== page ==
Using JProfiler analysis

Large objects were found here because we used Jeager link tracking, but too many threads resulted in ThreadLocal not being released.

Find out that char[] takes up a lot of space, and where did it come from?

Find specific instances through Outgoing references.

What are outgoing references and incoming references?Let's take an example to learn more about Incoming references and Outgoing references.For example, the source code for an application is as follows:

public class A {     
  private C c1 = C.getInstance();
}

public class B {     
	private C c2 = C.getInstance();
}

public class C {     
	private static C myC = new C();     

	public static C getInstance() {             
	return myC;     
	}   

	private D d1 = new D();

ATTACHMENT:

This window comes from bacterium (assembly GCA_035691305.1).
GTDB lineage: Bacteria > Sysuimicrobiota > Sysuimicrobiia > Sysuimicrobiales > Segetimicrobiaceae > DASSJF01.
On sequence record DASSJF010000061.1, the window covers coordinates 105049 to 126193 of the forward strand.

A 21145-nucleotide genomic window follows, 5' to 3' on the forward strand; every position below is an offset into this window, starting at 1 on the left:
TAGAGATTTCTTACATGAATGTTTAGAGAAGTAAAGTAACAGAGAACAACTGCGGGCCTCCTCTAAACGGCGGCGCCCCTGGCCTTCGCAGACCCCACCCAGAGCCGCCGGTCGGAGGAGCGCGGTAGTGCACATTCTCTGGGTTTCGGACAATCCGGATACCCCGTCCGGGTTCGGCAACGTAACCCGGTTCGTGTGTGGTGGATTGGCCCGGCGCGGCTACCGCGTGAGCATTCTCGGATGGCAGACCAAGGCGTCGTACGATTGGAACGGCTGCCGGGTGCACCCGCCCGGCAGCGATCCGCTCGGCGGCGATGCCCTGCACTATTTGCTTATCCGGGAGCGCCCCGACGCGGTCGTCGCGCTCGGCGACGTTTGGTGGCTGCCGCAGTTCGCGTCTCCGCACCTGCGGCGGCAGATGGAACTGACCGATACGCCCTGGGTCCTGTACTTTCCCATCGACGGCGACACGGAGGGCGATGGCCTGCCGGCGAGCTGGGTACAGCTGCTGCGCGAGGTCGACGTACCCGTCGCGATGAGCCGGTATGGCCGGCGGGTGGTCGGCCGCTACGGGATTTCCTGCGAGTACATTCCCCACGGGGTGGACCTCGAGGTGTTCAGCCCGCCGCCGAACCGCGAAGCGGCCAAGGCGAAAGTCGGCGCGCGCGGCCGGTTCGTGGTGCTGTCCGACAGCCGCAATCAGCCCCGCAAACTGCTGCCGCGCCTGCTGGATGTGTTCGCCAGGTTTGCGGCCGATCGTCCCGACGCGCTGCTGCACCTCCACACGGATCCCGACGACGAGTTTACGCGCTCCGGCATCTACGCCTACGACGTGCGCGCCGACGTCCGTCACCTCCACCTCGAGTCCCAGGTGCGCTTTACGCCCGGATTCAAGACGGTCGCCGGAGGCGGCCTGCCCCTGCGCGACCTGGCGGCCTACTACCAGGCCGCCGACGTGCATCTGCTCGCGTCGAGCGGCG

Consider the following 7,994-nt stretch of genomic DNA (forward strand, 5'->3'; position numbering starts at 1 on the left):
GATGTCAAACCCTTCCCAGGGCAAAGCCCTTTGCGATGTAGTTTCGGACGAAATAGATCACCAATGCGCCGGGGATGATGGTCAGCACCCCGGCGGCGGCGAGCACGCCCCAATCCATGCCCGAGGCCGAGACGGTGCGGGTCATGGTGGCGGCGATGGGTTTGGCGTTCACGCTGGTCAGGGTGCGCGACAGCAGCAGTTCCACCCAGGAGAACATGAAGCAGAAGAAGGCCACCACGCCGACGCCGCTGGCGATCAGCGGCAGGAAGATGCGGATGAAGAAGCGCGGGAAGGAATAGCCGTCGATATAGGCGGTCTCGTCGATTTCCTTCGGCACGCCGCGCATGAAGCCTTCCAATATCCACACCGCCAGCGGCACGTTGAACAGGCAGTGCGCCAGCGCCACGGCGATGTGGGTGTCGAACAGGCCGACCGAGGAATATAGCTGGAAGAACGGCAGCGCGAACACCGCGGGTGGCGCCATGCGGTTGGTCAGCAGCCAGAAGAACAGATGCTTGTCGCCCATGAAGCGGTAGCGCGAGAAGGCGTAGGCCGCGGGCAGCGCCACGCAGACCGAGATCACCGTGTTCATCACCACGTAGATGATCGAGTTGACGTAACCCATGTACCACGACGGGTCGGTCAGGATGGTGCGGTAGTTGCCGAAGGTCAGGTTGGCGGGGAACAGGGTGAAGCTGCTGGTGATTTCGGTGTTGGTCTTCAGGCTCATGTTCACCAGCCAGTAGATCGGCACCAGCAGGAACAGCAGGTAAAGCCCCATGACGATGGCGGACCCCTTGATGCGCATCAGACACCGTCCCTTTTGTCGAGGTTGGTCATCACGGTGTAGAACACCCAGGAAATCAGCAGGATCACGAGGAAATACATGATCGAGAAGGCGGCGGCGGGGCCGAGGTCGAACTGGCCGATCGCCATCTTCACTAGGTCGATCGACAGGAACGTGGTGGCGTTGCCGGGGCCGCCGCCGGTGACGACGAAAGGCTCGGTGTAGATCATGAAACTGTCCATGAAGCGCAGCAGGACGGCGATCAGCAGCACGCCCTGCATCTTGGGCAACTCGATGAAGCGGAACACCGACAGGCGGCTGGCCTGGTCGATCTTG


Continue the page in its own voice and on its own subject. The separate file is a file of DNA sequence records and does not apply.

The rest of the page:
private E e1 = new E();
}

public class D {
}

public class E {
}

public class SimpleExample {     
	public static void main (String argsp[]) throws Exception {
           A a = new A();
           B b = new B();     
    }
}
  • Object A and Object B hold references to object C
  • Object C holds references to object D and E

In this example project, let's specifically analyze Incoming references and Outgoing references for object C.

Incoming References for object C

All objects that have references to object C are called Incoming references.In this example, the "Incoming references" of object C are class objects of object A, object B, and C.

Outgoing References for object C

All objects referenced by object C are called Outgoing References.In this example, the "outgoing references" of object C are class objects of object D, object E, and object C.